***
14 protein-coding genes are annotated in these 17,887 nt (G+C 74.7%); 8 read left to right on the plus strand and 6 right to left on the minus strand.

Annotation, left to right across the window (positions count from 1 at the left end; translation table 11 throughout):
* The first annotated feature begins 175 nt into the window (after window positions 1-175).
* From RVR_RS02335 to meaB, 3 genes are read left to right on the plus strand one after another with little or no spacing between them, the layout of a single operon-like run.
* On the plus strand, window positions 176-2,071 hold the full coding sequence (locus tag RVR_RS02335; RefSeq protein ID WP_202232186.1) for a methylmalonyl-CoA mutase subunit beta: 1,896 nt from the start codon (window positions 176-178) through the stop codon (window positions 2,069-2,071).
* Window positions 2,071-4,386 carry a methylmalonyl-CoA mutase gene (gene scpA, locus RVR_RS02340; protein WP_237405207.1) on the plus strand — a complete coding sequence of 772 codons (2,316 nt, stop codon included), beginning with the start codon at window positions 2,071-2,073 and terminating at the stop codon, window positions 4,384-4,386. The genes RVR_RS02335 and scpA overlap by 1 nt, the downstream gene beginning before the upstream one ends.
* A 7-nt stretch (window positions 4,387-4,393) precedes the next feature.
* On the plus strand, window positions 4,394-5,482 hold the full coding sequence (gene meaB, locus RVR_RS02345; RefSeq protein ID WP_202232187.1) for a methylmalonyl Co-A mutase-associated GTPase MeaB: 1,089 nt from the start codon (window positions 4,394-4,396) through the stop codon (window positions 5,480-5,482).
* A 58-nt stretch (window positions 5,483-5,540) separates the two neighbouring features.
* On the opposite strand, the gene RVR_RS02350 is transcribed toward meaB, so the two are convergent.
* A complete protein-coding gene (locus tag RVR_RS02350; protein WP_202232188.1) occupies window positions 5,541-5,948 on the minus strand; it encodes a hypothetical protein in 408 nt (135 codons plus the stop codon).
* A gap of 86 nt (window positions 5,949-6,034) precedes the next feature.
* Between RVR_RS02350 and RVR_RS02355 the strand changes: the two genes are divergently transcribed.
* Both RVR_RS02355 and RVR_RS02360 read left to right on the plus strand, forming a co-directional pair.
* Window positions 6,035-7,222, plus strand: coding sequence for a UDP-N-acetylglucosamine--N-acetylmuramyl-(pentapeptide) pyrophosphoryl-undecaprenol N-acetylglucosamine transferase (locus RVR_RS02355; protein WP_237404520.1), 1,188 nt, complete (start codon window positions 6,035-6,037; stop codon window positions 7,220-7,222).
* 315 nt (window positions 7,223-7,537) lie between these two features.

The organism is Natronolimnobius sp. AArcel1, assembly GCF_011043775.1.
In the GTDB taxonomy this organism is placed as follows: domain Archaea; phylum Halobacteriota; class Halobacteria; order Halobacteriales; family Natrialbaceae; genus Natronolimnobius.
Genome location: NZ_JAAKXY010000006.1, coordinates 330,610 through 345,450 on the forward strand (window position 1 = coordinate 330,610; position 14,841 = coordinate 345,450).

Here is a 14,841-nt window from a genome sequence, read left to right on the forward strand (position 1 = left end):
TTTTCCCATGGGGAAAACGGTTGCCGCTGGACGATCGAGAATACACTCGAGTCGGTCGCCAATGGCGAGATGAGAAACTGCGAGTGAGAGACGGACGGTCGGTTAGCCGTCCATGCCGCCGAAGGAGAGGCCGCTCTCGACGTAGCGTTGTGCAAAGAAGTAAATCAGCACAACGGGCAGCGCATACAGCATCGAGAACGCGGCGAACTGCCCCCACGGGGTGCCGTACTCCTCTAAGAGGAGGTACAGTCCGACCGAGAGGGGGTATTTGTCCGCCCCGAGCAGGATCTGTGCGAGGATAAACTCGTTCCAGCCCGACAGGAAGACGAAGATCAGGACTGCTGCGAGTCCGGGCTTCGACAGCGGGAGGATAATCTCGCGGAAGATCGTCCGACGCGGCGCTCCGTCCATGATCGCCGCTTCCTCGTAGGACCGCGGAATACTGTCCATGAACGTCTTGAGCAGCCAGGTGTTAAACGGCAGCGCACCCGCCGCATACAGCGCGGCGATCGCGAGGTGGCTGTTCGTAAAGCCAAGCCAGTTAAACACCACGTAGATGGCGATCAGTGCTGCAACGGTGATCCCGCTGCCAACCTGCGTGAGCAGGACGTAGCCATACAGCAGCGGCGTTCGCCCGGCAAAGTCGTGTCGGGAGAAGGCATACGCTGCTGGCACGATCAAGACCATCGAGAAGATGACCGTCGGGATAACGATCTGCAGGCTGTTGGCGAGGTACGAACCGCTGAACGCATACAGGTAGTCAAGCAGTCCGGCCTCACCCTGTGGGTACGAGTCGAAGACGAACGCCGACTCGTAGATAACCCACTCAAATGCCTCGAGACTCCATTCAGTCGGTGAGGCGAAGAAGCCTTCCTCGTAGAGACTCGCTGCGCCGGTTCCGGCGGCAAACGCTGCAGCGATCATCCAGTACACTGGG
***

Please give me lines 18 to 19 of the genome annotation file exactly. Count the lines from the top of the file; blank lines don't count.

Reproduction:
In the GTDB taxonomy this organism is placed as follows: domain Archaea; phylum Halobacteriota; class Halobacteria; order Halobacteriales; family Natrialbaceae; genus Natronolimnobius.
Genome location: NZ_JAAKXY010000006.1, coordinates 330,610 through 345,450 on the forward strand (window position 1 = coordinate 330,610; position 14,841 = coordinate 345,450).